Teaching Online Now

Dear friends,

In the weeks and months following the coronavirus pandemic lockdown, many teachers and students experienced online learning for the first time. For some, the learning curve was steep, while for others, the digital space was nothing new. 

AHTR was founded as a space of community to share successes, failures, and reflections on teaching art history between peers. It was also founded so folks would not have to reinvent the wheel each time they taught; instead, they could expand the knowledge and experiences of colleagues. With this in mind, we have decided to devote the AHTR Weekly to teaching art history online throughout the coming academic year. 

All the content will be handily filed under the Online Teaching tag on the Weekly, and it’ll be the first thing that you’ll see when you land on the AHTR site. 

As well as practical resources, including an evolving spreadsheet of existing materials, we plan to publish reflections and content that take critical stances in examining the move online across academic institutions. If you have a resource for online teaching you’d like to recommend in briefer terms—from a packet created for faculty to something you’ve tried yourself—you can add it to the spreadsheet using this form. We’ll be sharing the spreadsheet as an Open Educational Resource in early August for others to add to at will.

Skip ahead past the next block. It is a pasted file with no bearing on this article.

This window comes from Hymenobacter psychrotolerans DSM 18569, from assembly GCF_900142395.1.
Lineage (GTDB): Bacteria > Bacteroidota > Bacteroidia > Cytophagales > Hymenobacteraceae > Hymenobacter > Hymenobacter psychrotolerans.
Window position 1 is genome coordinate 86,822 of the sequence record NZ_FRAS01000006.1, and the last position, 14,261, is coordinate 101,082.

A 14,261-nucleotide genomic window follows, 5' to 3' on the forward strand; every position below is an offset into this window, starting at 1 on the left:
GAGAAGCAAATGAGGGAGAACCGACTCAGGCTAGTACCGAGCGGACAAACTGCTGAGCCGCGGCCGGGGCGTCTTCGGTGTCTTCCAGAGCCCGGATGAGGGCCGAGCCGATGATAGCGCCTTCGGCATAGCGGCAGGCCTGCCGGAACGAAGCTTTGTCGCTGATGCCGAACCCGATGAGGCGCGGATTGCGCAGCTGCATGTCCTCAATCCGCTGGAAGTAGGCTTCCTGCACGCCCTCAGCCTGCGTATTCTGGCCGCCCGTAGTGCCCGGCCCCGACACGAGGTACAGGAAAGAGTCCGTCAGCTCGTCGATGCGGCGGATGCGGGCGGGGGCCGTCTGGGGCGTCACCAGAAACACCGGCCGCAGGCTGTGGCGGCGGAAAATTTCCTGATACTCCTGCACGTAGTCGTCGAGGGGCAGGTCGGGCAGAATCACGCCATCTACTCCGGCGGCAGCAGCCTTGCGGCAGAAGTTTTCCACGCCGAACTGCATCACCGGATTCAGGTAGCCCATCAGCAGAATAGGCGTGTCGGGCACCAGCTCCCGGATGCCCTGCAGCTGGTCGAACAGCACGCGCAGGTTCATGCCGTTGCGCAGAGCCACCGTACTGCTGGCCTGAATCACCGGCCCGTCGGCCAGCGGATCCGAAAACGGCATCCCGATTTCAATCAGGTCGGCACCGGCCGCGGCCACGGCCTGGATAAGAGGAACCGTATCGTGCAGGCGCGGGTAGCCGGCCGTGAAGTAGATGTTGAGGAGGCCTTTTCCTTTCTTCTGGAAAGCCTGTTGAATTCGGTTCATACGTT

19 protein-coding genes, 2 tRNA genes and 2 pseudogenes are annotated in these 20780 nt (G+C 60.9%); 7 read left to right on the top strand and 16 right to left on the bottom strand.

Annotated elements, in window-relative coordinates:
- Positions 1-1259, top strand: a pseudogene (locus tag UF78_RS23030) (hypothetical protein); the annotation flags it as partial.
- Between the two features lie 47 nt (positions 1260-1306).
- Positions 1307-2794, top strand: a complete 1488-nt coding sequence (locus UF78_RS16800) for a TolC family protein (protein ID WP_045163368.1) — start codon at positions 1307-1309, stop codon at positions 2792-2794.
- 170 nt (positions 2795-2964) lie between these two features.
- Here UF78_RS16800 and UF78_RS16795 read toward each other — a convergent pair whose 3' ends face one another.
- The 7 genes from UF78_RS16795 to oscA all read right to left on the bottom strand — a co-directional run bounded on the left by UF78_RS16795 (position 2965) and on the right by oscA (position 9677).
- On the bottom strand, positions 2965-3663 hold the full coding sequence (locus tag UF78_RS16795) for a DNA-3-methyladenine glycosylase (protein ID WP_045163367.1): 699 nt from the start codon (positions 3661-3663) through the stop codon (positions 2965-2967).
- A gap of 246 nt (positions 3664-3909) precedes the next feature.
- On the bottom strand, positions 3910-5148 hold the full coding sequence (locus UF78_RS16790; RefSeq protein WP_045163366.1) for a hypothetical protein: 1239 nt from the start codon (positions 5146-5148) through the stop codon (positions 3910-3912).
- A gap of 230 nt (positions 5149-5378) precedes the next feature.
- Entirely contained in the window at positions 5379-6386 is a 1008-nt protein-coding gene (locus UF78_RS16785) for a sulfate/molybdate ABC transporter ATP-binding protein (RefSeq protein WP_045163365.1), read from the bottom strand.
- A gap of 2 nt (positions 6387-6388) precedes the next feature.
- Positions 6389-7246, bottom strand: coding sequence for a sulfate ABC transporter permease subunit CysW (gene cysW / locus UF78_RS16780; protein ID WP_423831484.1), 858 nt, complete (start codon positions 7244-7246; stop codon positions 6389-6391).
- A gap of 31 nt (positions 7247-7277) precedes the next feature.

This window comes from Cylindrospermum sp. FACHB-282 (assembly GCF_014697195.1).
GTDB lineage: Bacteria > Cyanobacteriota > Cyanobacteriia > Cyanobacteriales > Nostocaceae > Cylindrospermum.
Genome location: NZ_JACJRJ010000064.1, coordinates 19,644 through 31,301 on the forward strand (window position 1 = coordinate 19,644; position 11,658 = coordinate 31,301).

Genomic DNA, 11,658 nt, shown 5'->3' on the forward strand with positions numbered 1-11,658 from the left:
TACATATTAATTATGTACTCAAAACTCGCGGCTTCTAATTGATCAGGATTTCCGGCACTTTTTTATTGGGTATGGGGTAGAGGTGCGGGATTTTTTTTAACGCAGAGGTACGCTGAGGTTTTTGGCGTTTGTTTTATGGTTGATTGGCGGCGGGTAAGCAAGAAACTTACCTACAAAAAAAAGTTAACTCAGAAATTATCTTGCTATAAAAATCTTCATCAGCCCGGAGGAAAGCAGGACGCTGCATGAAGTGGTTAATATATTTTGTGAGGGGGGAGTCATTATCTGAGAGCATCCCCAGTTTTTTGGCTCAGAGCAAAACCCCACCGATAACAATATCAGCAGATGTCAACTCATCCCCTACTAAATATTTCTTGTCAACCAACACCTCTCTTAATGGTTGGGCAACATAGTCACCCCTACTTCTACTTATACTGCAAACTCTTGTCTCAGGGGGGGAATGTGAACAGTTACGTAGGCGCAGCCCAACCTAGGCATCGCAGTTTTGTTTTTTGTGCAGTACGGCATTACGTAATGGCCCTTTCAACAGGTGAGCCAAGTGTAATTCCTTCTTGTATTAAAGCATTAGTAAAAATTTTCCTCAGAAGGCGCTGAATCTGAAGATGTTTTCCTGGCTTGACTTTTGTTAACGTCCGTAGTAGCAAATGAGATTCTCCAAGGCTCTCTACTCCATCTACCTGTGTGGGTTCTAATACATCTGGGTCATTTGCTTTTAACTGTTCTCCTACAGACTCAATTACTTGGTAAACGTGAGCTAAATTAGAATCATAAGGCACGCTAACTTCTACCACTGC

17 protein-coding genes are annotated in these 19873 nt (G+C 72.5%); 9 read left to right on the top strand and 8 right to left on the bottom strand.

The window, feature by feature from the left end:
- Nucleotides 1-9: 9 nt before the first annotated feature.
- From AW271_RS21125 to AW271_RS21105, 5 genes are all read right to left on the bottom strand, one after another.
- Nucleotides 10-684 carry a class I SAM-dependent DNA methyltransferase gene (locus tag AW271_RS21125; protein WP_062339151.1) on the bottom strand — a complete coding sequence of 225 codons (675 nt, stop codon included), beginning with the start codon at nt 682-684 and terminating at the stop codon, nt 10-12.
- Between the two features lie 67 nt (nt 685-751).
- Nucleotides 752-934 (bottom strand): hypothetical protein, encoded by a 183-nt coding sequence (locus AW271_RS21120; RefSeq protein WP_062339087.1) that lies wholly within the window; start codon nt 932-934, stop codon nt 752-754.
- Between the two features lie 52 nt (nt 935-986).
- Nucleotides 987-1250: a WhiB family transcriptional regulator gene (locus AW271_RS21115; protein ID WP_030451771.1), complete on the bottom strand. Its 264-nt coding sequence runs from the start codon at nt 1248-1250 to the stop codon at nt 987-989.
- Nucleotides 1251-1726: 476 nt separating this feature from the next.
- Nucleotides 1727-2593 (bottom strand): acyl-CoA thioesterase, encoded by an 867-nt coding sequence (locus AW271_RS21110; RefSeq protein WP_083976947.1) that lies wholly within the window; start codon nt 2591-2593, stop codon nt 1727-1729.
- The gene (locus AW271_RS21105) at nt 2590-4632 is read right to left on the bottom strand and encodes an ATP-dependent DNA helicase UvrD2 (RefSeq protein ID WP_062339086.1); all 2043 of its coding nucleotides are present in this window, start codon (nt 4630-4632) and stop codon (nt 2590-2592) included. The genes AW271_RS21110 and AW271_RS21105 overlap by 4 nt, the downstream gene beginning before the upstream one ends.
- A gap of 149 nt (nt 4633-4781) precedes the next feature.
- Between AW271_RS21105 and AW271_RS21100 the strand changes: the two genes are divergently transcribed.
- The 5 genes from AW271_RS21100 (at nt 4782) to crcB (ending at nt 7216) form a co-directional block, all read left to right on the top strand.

Online teaching presents challenges and real ethical consequences as often as it does new opportunities for pedagogical innovation and communication. We will highlight a range of issues and ideas: conversations over triage teaching in the spring sliding into a new normal (of sorts) for the fall; students’ questioning (and protesting) bang-for-buck in their payment of thousands of dollars of tuition for remote learning experiences; concerns and approaches to working with the inequality in higher education as low-income students try to make their way through online learning; the looming threat of mass layoffs of both adjunct and tenured faculty; and more.

Any critical framework built around online teaching must address issues of racial equity and diversity in art history, and the ways in which the issues described in the paragraph above intersect directly with antiracist approaches to teaching, topics of decolonization, and systemic change in higher education. 

We’re excited to roll out some upcoming posts already in the hopper, and please be in touch if you have either practical or critical resources for teaching art history remotely that you’d like to share.

Looking forward to continuing to do what we do best and sharing, learning, and supporting each other—

All of us at AHTR

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